A re-examination of the overtime budget allowed the head of Richmond County’s Emergency Services department to provide what he claimed was better regional coverage at a lower cost to county taxpayers.
On March 14, the board of supervisors approved EMS Chief Greg Baker’s request to hire two full time employees without adding funds to the budget.
According to a written proposal submitted to supervisors by Baker on March 6, the EMS department shifted funds they would have used to pay for part-time employees to the full time line item.
Baker said that after running the numbers for the budget, he found that it was actually cheaper to hire fulltime employees and while also taking uniforms and overtime into account.
He mentioned that the full time status of the new positions would not increase taxes for county residents.
“We’re bringing in two full-time positions, but it’s actually at a less amount than what we were paying part-time people as far as expenditures and tax dollars,” said Baker, adding that the rescue squad would also be increasing its coverage and providing residents of Richmond County with new job opportunities.
He noted that the implementation of President Obama’s health care plan forced all localities to offer health insurance to employees who worked 29 or more hours per week, as opposed to the standard 40 hours.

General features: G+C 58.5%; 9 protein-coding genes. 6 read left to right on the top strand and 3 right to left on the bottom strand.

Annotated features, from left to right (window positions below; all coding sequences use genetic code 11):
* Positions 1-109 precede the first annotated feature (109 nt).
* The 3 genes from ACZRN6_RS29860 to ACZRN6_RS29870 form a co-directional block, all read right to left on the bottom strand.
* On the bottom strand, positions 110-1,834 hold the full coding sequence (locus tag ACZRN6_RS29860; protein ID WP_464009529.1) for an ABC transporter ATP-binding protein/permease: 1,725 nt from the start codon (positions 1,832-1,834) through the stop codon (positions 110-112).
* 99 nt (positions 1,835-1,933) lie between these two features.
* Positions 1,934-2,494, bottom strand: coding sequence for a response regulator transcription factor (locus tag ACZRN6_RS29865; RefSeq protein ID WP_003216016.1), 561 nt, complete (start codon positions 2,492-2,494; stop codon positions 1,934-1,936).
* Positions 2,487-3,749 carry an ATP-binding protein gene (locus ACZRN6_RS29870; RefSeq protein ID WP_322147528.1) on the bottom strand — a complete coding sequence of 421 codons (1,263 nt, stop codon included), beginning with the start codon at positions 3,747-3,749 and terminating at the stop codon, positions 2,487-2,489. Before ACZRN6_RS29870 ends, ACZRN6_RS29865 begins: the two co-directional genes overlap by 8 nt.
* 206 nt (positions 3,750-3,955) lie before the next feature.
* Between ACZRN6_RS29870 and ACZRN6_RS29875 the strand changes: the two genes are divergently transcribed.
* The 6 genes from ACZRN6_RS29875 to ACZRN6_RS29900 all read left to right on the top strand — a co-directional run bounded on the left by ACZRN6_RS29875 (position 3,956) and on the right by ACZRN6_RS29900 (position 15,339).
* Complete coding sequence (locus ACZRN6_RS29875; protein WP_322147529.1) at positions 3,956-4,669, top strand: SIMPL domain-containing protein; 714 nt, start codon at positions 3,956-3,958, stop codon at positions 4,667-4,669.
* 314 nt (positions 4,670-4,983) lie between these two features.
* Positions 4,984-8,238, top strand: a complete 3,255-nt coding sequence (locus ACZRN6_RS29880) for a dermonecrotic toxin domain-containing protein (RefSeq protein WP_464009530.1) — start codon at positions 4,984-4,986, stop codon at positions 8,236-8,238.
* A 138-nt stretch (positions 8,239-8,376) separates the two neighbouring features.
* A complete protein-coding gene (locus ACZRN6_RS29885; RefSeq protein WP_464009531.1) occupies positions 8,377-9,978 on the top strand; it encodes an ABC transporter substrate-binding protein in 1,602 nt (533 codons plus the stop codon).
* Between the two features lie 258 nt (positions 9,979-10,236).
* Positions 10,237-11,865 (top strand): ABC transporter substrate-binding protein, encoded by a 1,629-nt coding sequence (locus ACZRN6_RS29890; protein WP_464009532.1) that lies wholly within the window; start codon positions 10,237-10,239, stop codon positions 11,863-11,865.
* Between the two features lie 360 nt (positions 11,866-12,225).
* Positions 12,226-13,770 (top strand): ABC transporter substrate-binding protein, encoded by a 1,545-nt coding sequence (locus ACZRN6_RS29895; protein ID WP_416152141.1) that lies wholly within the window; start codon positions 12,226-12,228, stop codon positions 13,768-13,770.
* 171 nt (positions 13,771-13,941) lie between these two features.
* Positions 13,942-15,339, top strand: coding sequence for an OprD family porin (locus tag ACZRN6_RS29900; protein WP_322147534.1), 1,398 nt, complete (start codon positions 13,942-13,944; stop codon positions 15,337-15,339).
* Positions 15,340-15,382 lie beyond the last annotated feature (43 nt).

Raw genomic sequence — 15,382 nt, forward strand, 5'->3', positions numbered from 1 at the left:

Baker said that this was inconvenient due to the nature of EMS organizations, which oftentimes requires employees to work 48 to 56-hour weeks.
“That would really cramp us as far as the 29-hour mark,” said Baker, adding that most of his employees worked two 24-hour shifts each week.
“We’d be way over and we’d have to offer health insurance at the cost to citizens of the county,” he said.
In the request letter, Baker said the department would have been forced to hire 10 or more part time providers if they didn’t cut back on part time staff in favor of full time employees.
Baker was opposed to the former option due to the general undependability of part-timers.
“We’ve got some very, very loyal part-time people who have never missed a day when they were scheduled to work for us,” said Baker. “But on the average if you factor in all of the part-time employees, some of them miss as much as 50 percent of their work schedule for a month, which costs a lot in overtime dollars.”
He also pointed out that 90 percent of the rescue squad’s part time staff consisted of fulltime care providers from as far as the City of Hampton and Henrico County.
Baker said he considered opening a third full time position, but decided to monitor the next fiscal year with the two new hires to determine whether or not the additional position would be needed.
“We’re just trying to see how it’s going to go,” said Baker. “We don’t want to bring a bunch of people in and then say, ‘Oh, we brought too many people in and don’t need you. You lost the job.
“This is a money-saving thing to start with and we’re getting better protection and coverage out of it,” Baker added. “We just want to make sure it’s working as we think it’s going to work before we bring too many people.”